If a sunflower blooms in a city, does it make a difference?

By Dyana Daniels, Staff Reporter

The last row of sunflowers remain in bloom at Sunflower City under the Garfield Green Line stop. Zachary Clingenpeel

What was once a vacant lot under Green Line train tracks is now home to nearly an acre of sunflowers.

If the flowers are taken care of, these natural pollinators will bloom at least two to three times a year and help draw toxic chemicals out of the air.

Sunflower City, 5345 S. Prairie Ave., is a nonprofit sunflower patch in its third growing season. It began as a research project for Robert McHugh, Sunflower City’s founder and director of operations, and a couple of associates in 2012.

When Sunflower City was created eight years ago, only a handful of sunflowers were planted. Similar to an initiative in Philadelphia where vacant lots were turned into green spaces, Sunflower City was created to demonstrate what it means to heal the environment and a community.

McHugh has a background in clean energy and once created fuel out of cooking oil. He wanted to test what growing a biofuel crop in contaminated soil would do.

“We looked at sunflowers grown in contaminated soils and if we could produce a seed oil that remained free of lead and other contaminants,” McHugh said.

Sunflowers were chosen because they can grow well even in contaminated soils, McHugh said. They can also contribute to clean energy and product development through the use of sunflower oil.

The experiment soon became secondary, McHugh said.

When the sunflower heads turned downward for the first time in 2012, McHugh knew it was time to harvest them. But he found the residents of the Washington Park neighborhood wanted the sunflower patch to become a permanent fixture.

“Over time, I realized that there was something more important than a technical-scientific research project,” McHugh said. “There was something that took precedence over that, and that was what can natural beauty do for neighborhoods.”

In addition to being beneficial for wildlife, green spaces in urban areas are also important for “our own human benefit and emotional well-being” to break up what is otherwise a concrete jungle, said Michele Hoffman-Trotter, adjunct faculty member in the Science and Mathematics Department.

In Chicago, groups such as Chicago Eco House, 6439 S. Peoria St., are using urban agriculture to beautify neighborhoods while educating residents. When living in an urban environment, it can be easy to disconnect from Mother Nature, said Quilen Blackwell, president of Chicago Eco House.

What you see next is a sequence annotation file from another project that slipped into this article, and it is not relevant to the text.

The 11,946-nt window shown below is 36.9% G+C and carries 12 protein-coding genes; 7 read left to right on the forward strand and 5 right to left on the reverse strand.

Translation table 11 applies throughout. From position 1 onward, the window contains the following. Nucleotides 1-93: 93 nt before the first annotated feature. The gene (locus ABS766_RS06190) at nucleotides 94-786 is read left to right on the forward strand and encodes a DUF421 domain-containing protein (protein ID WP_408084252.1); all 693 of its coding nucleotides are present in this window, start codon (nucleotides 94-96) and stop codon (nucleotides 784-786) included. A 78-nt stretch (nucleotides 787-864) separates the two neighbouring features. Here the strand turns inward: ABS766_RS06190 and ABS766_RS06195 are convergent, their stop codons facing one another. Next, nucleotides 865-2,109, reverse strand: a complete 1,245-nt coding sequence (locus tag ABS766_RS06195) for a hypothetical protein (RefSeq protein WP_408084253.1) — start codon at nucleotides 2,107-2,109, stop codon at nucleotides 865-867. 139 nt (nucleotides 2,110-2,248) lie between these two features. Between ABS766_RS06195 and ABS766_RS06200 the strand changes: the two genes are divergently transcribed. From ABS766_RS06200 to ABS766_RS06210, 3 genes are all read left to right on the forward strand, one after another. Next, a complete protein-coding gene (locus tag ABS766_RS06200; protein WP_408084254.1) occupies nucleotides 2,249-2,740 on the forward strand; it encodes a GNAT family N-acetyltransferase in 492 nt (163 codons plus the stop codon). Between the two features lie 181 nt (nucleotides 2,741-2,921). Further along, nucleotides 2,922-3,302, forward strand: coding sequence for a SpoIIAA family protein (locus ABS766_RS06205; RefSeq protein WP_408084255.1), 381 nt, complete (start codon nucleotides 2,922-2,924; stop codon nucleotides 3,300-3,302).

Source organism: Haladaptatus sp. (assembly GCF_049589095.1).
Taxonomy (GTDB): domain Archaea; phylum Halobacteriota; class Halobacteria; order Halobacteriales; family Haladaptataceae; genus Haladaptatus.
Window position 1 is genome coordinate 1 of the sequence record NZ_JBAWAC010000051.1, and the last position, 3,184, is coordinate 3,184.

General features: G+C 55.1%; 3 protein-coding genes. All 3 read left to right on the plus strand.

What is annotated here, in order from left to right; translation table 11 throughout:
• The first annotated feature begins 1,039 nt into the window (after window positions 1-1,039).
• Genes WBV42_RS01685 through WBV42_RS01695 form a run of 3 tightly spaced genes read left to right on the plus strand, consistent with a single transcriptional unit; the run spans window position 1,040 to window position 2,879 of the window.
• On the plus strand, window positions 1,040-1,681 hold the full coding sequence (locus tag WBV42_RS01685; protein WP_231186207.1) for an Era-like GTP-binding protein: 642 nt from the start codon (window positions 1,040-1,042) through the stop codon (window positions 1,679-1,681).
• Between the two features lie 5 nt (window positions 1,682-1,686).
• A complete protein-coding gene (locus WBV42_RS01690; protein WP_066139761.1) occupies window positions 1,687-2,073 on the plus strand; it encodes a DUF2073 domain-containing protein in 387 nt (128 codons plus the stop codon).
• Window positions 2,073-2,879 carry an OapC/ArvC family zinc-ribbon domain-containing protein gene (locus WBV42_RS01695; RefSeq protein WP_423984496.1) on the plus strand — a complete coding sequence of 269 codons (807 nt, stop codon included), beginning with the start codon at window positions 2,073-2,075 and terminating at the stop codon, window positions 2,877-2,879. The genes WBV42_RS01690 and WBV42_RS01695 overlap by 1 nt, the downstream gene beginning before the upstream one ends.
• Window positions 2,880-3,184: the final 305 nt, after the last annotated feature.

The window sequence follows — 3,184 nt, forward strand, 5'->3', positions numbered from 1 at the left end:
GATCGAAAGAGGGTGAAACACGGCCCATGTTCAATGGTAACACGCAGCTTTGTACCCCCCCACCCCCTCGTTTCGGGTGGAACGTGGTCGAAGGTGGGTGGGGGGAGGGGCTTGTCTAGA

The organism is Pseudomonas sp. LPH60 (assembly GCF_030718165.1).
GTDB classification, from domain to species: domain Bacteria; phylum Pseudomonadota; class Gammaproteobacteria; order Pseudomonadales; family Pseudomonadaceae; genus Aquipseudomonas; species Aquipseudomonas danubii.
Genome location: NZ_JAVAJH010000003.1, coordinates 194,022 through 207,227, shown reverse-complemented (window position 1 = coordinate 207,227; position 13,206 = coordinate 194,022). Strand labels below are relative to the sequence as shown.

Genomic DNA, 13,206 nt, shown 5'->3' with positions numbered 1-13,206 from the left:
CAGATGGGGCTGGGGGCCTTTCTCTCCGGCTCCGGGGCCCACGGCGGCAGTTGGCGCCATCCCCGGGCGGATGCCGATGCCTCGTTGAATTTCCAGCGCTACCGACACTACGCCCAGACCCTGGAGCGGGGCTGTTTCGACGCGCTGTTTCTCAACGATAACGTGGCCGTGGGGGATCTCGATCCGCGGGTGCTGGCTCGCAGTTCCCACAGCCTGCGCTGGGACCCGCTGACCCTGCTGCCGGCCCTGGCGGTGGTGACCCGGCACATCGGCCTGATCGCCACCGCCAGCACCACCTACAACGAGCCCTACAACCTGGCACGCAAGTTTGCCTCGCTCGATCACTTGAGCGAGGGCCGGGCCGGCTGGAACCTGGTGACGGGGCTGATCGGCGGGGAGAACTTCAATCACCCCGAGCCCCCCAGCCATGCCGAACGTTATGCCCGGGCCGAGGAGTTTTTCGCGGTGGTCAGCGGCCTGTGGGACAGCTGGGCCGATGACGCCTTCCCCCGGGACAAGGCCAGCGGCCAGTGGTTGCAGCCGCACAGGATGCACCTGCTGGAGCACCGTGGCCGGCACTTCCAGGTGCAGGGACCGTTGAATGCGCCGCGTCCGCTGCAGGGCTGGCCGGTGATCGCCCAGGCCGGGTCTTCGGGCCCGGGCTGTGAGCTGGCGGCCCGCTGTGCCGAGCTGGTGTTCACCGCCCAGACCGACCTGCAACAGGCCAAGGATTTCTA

Because of this, the group is there to establish a new connection between human beings and nature by turning vacant lots into 100% sustainable flower farms.

“The industry in the United States is pretty small for flowers; about 80% of the flowers that you see at the market come from overseas,” Blackwell said. “Very few urban flower farmers are located within the city.”

Despite this, McHugh believes Chicago is a great place for urban agriculture.

“Unlike New York City or Los Angeles, we are situated in the middle of some of the most productive agriculture in the world, some of the finest soils, even though they have been degraded in the city,” McHugh said.

This year a miscommunication between McHugh and an equipment operator who was taking care of the flowers resulted in the sunflowers accidentally being cut down before they had time to bloom in late August.

Sunflowers are native to Chicago and able to endure rough conditions but can harm pollinators, such as bees and grasshoppers looking for nectar, when cut down before it is time to harvest them, Hoffman-Trotter said.

“If you cut them down before they have the chance to go to flower, it is going to deprive all those pollinator species of the nectar that they depend on,” Hoffman-Trotter said.

Even though it is only Sunflower City’s third year of operation and the sunflowers were cut earlier than expected, McHugh hopes these seasonal flowers will bloom again next year to bring joy and sustainability to the Washington Park area.

“When something beautiful is within one’s own neighborhood, that is shown to have a different effect from when that same natural beauty is halfway across town,” McHugh said.